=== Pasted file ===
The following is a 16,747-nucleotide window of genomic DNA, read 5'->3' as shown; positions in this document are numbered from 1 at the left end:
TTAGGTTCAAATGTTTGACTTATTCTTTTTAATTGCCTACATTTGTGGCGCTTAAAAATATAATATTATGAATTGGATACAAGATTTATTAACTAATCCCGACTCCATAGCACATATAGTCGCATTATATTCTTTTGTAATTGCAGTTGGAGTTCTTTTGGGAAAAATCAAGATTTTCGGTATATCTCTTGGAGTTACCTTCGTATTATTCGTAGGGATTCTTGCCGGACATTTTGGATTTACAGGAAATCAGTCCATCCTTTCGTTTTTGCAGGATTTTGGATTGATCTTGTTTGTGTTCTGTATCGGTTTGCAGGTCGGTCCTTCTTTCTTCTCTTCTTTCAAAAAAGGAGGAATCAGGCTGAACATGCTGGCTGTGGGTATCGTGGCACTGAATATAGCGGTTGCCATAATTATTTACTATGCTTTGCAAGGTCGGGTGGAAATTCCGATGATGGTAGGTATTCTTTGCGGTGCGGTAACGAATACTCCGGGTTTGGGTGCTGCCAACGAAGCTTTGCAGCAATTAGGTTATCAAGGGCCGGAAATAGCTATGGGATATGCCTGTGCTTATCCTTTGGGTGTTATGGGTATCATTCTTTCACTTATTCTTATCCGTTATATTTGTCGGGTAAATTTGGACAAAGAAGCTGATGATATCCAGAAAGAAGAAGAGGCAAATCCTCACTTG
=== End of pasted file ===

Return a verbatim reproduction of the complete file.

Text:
The following is a 16,747-nucleotide window of genomic DNA, read 5'->3' as shown; positions in this document are numbered from 1 at the left end:
TTAGGTTCAAATGTTTGACTTATTCTTTTTAATTGCCTACATTTGTGGCGCTTAAAAATATAATATTATGAATTGGATACAAGATTTATTAACTAATCCCGACTCCATAGCACATATAGTCGCATTATATTCTTTTGTAATTGCAGTTGGAGTTCTTTTGGGAAAAATCAAGATTTTCGGTATATCTCTTGGAGTTACCTTCGTATTATTCGTAGGGATTCTTGCCGGACATTTTGGATTTACAGGAAATCAGTCCATCCTTTCGTTTTTGCAGGATTTTGGATTGATCTTGTTTGTGTTCTGTATCGGTTTGCAGGTCGGTCCTTCTTTCTTCTCTTCTTTCAAAAAAGGAGGAATCAGGCTGAACATGCTGGCTGTGGGTATCGTGGCACTGAATATAGCGGTTGCCATAATTATTTACTATGCTTTGCAAGGTCGGGTGGAAATTCCGATGATGGTAGGTATTCTTTGCGGTGCGGTAACGAATACTCCGGGTTTGGGTGCTGCCAACGAAGCTTTGCAGCAATTAGGTTATCAAGGGCCGGAAATAGCTATGGGATATGCCTGTGCTTATCCTTTGGGTGTTATGGGTATCATTCTTTCACTTATTCTTATCCGTTATATTTGTCGGGTAAATTTGGACAAAGAAGCTGATGATATCCAGAAAGAAGAAGAGGCAAATCCTCACTTG